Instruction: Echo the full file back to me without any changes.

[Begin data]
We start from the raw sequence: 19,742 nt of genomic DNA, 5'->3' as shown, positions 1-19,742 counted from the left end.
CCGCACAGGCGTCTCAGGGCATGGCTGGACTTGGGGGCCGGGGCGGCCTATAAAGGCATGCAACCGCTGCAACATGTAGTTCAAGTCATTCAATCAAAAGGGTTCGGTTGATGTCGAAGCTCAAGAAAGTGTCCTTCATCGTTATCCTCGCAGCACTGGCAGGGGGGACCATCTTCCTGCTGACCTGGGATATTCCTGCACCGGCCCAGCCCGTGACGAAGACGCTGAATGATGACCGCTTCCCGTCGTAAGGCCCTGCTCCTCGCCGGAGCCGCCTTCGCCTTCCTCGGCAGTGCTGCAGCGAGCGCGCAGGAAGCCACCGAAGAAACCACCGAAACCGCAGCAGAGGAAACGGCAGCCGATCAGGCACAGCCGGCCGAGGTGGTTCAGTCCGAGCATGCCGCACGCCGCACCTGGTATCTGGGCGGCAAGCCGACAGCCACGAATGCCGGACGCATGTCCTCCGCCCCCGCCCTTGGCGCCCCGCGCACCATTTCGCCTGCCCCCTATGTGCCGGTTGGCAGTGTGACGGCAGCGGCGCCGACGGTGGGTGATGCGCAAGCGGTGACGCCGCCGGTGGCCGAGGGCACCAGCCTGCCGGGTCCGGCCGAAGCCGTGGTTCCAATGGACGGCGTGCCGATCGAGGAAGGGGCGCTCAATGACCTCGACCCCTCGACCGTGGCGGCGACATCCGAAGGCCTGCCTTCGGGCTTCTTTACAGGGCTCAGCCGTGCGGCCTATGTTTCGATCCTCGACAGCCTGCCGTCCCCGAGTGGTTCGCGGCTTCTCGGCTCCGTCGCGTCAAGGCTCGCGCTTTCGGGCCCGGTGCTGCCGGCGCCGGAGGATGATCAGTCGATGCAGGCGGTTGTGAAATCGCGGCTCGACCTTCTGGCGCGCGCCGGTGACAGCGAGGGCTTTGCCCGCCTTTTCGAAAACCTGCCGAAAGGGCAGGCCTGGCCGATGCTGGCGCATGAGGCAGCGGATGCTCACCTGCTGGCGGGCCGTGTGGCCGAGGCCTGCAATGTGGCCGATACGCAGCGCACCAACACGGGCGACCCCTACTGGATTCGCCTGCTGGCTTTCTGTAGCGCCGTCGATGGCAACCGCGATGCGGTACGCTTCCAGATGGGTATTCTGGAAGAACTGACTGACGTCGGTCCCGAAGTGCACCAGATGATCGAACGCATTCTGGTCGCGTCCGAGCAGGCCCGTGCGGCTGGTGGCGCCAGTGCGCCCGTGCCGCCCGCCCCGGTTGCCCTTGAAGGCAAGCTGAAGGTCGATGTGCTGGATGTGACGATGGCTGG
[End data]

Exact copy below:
We start from the raw sequence: 19,742 nt of genomic DNA, 5'->3' as shown, positions 1-19,742 counted from the left end.
CCGCACAGGCGTCTCAGGGCATGGCTGGACTTGGGGGCCGGGGCGGCCTATAAAGGCATGCAACCGCTGCAACATGTAGTTCAAGTCATTCAATCAAAAGGGTTCGGTTGATGTCGAAGCTCAAGAAAGTGTCCTTCATCGTTATCCTCGCAGCACTGGCAGGGGGGACCATCTTCCTGCTGACCTGGGATATTCCTGCACCGGCCCAGCCCGTGACGAAGACGCTGAATGATGACCGCTTCCCGTCGTAAGGCCCTGCTCCTCGCCGGAGCCGCCTTCGCCTTCCTCGGCAGTGCTGCAGCGAGCGCGCAGGAAGCCACCGAAGAAACCACCGAAACCGCAGCAGAGGAAACGGCAGCCGATCAGGCACAGCCGGCCGAGGTGGTTCAGTCCGAGCATGCCGCACGCCGCACCTGGTATCTGGGCGGCAAGCCGACAGCCACGAATGCCGGACGCATGTCCTCCGCCCCCGCCCTTGGCGCCCCGCGCACCATTTCGCCTGCCCCCTATGTGCCGGTTGGCAGTGTGACGGCAGCGGCGCCGACGGTGGGTGATGCGCAAGCGGTGACGCCGCCGGTGGCCGAGGGCACCAGCCTGCCGGGTCCGGCCGAAGCCGTGGTTCCAATGGACGGCGTGCCGATCGAGGAAGGGGCGCTCAATGACCTCGACCCCTCGACCGTGGCGGCGACATCCGAAGGCCTGCCTTCGGGCTTCTTTACAGGGCTCAGCCGTGCGGCCTATGTTTCGATCCTCGACAGCCTGCCGTCCCCGAGTGGTTCGCGGCTTCTCGGCTCCGTCGCGTCAAGGCTCGCGCTTTCGGGCCCGGTGCTGCCGGCGCCGGAGGATGATCAGTCGATGCAGGCGGTTGTGAAATCGCGGCTCGACCTTCTGGCGCGCGCCGGTGACAGCGAGGGCTTTGCCCGCCTTTTCGAAAACCTGCCGAAAGGGCAGGCCTGGCCGATGCTGGCGCATGAGGCAGCGGATGCTCACCTGCTGGCGGGCCGTGTGGCCGAGGCCTGCAATGTGGCCGATACGCAGCGCACCAACACGGGCGACCCCTACTGGATTCGCCTGCTGGCTTTCTGTAGCGCCGTCGATGGCAACCGCGATGCGGTACGCTTCCAGATGGGTATTCTGGAAGAACTGACTGACGTCGGTCCCGAAGTGCACCAGATGATCGAACGCATTCTGGTCGCGTCCGAGCAGGCCCGTGCGGCTGGTGGCGCCAGTGCGCCCGTGCCGCCCGCCCCGGTTGCCCTTGAAGGCAAGCTGAAGGTCGATGTGCTGGATGTGACGATGGCTGG